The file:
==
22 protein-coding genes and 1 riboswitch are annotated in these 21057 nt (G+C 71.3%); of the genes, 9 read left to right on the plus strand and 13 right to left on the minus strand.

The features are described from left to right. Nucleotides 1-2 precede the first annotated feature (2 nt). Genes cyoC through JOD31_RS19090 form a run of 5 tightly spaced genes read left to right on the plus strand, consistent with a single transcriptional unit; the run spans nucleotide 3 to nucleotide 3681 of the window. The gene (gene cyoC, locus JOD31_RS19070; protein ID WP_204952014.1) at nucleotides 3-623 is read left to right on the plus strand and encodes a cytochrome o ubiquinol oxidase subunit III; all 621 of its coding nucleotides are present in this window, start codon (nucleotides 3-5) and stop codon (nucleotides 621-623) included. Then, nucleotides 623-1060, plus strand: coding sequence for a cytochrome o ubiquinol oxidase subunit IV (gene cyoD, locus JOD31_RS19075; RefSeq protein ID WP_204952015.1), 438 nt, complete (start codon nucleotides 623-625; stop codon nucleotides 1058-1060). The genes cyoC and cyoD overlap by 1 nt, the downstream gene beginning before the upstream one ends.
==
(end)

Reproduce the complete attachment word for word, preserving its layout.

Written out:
22 protein-coding genes and 1 riboswitch are annotated in these 21057 nt (G+C 71.3%); of the genes, 9 read left to right on the plus strand and 13 right to left on the minus strand.

The features are described from left to right. Nucleotides 1-2 precede the first annotated feature (2 nt). Genes cyoC through JOD31_RS19090 form a run of 5 tightly spaced genes read left to right on the plus strand, consistent with a single transcriptional unit; the run spans nucleotide 3 to nucleotide 3681 of the window. The gene (gene cyoC, locus JOD31_RS19070; protein ID WP_204952014.1) at nucleotides 3-623 is read left to right on the plus strand and encodes a cytochrome o ubiquinol oxidase subunit III; all 621 of its coding nucleotides are present in this window, start codon (nucleotides 3-5) and stop codon (nucleotides 621-623) included. Then, nucleotides 623-1060, plus strand: coding sequence for a cytochrome o ubiquinol oxidase subunit IV (gene cyoD, locus JOD31_RS19075; RefSeq protein ID WP_204952015.1), 438 nt, complete (start codon nucleotides 623-625; stop codon nucleotides 1058-1060). The genes cyoC and cyoD overlap by 1 nt, the downstream gene beginning before the upstream one ends.